US Airways Requests Rejection of Overtime Claims

Legal representation for US Airways in the California class action overtime lawsuit filed in 2012 requested that the federal judge hearing the case on January 13th, 2017 reject overtime claims brought by the certified class of US Airways fleet service agents. The company claims that the unionized workers’ collective bargaining agreement (CBA) as well as the Railroad Labor Act (RLA) makes the workers involved in the suit exempt from some state labor laws.

The attorney argued that it is not uncommon for state legislatures to remove RLA collective bargaining agreements because of interstate commerce concerns and that these concerns are often applicable to flight crews. In a January 26th motion, it was requested that the court consider legislative history materials in regards to Assembly Bill 60 concerning overtime exemptions. It was argued that the legislative history does not support the plaintiffs’ arguments that the collective bargaining exemption in the California Labor Code is in conflict with the RLA exemption. Legal Representation pointed out the plain language of the two statutes failing to indicate a conflict.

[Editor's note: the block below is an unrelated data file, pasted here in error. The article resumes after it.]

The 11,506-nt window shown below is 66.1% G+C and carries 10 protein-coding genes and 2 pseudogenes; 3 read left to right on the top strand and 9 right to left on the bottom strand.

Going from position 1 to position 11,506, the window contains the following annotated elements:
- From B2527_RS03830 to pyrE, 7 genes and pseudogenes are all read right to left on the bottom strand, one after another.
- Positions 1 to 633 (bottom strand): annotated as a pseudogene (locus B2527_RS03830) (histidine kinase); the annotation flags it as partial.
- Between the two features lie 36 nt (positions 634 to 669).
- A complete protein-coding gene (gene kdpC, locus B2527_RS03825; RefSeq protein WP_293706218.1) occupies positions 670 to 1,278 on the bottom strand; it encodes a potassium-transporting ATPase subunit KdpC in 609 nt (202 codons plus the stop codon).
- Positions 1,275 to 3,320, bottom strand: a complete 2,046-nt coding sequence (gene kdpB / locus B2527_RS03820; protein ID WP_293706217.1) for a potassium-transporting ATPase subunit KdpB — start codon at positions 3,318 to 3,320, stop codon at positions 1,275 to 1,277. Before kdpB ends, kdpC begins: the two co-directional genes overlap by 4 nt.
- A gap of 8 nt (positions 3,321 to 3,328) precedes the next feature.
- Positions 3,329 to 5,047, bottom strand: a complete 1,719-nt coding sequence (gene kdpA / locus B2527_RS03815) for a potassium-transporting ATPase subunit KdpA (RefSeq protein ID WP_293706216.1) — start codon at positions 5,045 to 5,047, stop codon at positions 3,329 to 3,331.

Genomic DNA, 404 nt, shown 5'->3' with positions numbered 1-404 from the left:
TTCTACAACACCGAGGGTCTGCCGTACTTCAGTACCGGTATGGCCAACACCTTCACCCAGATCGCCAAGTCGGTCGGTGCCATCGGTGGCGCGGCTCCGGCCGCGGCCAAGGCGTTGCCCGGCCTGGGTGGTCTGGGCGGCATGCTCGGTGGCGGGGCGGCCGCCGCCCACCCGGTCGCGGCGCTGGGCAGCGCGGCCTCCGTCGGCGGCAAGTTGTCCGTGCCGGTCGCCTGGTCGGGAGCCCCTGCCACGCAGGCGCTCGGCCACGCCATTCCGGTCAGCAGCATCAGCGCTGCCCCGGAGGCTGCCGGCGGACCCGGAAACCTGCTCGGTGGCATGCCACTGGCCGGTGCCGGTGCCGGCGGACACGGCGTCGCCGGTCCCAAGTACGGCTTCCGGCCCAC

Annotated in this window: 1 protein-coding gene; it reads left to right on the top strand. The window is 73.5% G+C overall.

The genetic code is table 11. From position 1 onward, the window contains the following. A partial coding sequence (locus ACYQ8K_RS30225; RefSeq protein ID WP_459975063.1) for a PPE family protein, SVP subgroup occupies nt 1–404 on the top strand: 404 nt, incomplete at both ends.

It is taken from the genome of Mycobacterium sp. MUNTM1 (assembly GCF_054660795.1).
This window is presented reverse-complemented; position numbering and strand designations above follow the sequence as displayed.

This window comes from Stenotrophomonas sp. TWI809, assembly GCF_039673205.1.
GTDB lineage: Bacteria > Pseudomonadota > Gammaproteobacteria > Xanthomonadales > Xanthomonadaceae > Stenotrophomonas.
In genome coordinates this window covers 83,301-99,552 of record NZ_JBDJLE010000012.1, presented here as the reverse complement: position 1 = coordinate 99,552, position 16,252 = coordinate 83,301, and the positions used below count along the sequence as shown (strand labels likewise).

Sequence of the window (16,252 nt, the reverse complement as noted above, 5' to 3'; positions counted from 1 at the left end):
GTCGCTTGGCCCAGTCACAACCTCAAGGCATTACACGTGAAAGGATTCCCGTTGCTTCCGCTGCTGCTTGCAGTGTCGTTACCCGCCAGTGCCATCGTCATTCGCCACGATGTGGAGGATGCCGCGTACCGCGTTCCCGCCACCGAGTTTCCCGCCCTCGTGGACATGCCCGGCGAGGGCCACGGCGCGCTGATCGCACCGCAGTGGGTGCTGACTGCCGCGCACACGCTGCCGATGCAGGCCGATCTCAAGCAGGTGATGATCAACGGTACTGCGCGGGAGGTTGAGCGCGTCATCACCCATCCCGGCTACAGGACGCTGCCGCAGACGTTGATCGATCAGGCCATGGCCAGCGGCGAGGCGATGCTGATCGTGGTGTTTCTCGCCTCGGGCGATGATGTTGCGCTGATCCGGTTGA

The judge will need to rule on an October 2016 motion filed by US Airways legal counsel to decertify “grace period” fleet workers that were previously certified in 2014. These workers claimed they should have received payment for work during “downtime” required between clocking in and clocking out. The company stated that workers were free to do as they wished during the unpaid time and that in some cases they had enough time to fulfill preparatory duties on the clock. The judge found that discovery suggested that requests for compensation in regards to putting on gear (“donning and doffing”) were handled differently depending on the airport. The judge also questioned the difference between the estimated time for “donning and doffing” as offered by the opposing attorneys. Plaintiffs indicate five minutes is necessary, but the judge questioned the accuracy of the estimate. US Airways attorneys suggest the task can be completed in less than a minute.

If you have questions or concerns regarding off the clock work or unpaid overtime, please get in touch with an experienced southern California employment law attorney at Blumenthal, Nordrehaug & Bhowmik.